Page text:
The pilgrim Christmas is taking love to where it has long been dead. To coax life and joy back into bitter deserts. To inject hope and resurrect life. It is to love even as we weep from our own unhealed wounds. It is to draw from our own pain to touch the sometimes, lesser wounds of others.

          And this sowing of Jesus-joy in souls is inadequate if it comes from a filled heart, for there’s sometimes, nothing more dispiriting than to receive from material abundance, because it underscores a grieving soul’s squalor.


          So, it is precisely when we feel we are running on empty, that the purest giving can we bequeath to others. The parchedness of our own waiting for Jesus-joy must lead us to a Bernadette response ~ to dig streams of Lourdes in the lives of other pilgrims, so that they may receive the gifts of healing and hope. Our seemingly empty lives must never lead us away from the pilgrim path of giving, onto the dark alleys of self, because to feel our barrenness is to be filled with God, and this Light must be shared.


          The pilgrim Christmas is the antithesis of the world’s Christmas. Ours is a light for the poor, and a holly wreath of tender charity foreign to the world we occupy, and it will earn us ridicule and derision. But it is the way of heaven that for the sunrise joy of Christmas to bloom in us, we must first take it in obedience to where God wills us, and sow it in hearts not ours, so that the mourner’s dirge be transformed into a Gloria.


          For the Christmas cannot come to us before it comes to others.

Angels Came By

It has been an angel of a Christmas.

Angels in pictures, angels in a blog, angels in places I never would have expected. They’ve slowed me down, a gentle touch on my shoulder to tell me work is not all there is to life. They’ve come this Advent, come in the blue-gold breezes and in the melody of resting birds; in the hush of long grasses that grow on our hills. They’ve been the lamp that continues to glow long after lights in the home have been switched off. Angels were that spark of Advent joy within me, joy I’d thought I’d long since outgrown.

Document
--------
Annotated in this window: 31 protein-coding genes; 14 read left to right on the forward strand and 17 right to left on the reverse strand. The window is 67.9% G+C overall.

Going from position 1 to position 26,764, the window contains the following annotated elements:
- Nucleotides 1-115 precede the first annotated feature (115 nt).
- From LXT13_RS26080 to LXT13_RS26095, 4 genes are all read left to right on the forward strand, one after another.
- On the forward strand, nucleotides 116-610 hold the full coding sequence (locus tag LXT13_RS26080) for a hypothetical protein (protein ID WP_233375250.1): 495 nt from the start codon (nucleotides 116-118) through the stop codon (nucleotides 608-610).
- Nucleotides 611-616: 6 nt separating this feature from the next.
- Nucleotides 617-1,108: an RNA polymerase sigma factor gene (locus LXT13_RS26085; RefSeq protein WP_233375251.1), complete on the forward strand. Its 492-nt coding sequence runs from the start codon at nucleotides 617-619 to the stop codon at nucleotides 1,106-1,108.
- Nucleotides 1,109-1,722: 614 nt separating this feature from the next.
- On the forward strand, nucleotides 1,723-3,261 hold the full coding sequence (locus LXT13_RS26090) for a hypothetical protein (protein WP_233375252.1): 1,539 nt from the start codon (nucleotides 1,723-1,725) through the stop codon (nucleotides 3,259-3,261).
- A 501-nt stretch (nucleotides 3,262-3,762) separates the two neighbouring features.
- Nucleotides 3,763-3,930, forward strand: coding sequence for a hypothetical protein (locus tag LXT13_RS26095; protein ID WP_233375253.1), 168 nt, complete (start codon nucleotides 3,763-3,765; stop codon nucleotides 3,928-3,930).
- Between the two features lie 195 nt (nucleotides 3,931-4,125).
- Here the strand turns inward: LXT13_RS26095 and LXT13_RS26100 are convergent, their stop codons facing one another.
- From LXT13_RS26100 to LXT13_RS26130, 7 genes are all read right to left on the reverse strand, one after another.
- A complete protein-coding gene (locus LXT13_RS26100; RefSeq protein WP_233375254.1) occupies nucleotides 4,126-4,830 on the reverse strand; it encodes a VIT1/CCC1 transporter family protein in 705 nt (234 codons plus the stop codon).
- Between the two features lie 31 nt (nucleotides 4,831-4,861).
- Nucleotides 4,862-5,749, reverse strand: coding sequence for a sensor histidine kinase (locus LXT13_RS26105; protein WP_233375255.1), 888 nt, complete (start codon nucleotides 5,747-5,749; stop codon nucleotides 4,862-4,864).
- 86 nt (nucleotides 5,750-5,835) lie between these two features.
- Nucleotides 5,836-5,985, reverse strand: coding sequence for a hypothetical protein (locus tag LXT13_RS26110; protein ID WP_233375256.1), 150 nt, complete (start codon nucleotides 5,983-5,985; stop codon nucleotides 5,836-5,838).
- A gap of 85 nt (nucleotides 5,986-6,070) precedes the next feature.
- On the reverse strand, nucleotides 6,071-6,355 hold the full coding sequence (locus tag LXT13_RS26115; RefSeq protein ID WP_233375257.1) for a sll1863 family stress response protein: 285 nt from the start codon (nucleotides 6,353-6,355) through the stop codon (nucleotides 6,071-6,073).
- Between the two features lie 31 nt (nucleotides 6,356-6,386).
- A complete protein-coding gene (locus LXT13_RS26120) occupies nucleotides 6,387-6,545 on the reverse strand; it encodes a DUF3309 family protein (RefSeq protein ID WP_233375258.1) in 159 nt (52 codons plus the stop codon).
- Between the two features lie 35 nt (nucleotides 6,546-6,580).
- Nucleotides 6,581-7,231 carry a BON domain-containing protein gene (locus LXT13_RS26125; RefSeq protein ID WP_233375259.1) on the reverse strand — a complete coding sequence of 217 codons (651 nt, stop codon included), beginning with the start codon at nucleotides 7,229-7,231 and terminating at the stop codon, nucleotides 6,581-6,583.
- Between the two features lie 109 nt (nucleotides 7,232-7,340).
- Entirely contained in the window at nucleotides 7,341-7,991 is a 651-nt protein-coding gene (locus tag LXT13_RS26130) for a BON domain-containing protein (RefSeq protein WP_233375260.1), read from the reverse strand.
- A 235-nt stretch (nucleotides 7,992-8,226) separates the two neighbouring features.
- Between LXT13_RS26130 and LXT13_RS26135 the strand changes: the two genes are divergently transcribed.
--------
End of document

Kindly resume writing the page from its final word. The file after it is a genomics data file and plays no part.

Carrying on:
Angels made me do what I had never before done – decorate my kitchen! Always guided by a dull sense of practicality, I let go this year, if only a little. We got us three little boxes of little joy-bells, and strung them up in red ribbons on cabinet doors and door handles. 2 little gift tea cloths in festive reds and whites found their place in my kitchen too. And unseen angels kept our kitchen lighted all through.

Thirty people ate, slept and made merry in our little home amongst the quiet greens last Christmas. Thirty people, young and old, brought us an Angel warmth like never before. Its gentle glow banished into the shadows the hurts and pains of yesteryears, and gently nudged us to gratitude, thanksgiving and hope for the new year.


A friend told me about the Advent Calendar. I wondered how I could work that into my cramped schedule. Then, I got to thinking  about what the AC meant – making time for Little Things. Things which I take for granted but which are needed for life to go on. Baking with the kids, short trips to the grocery store with kids, their first independent buying trip, getiing them coloring pics, making an angel book for a fast-growing boy. Then, the Little Things of me-time: time to savour the beauty of rain-wet zinnias and jasmines, fresh green grass, hallowed beauty of fruit trees where baby long gone used to play under, clouds that make shapes of hopes in the blue skies.

So, this year, the conscious mental Advent Calendar came to be.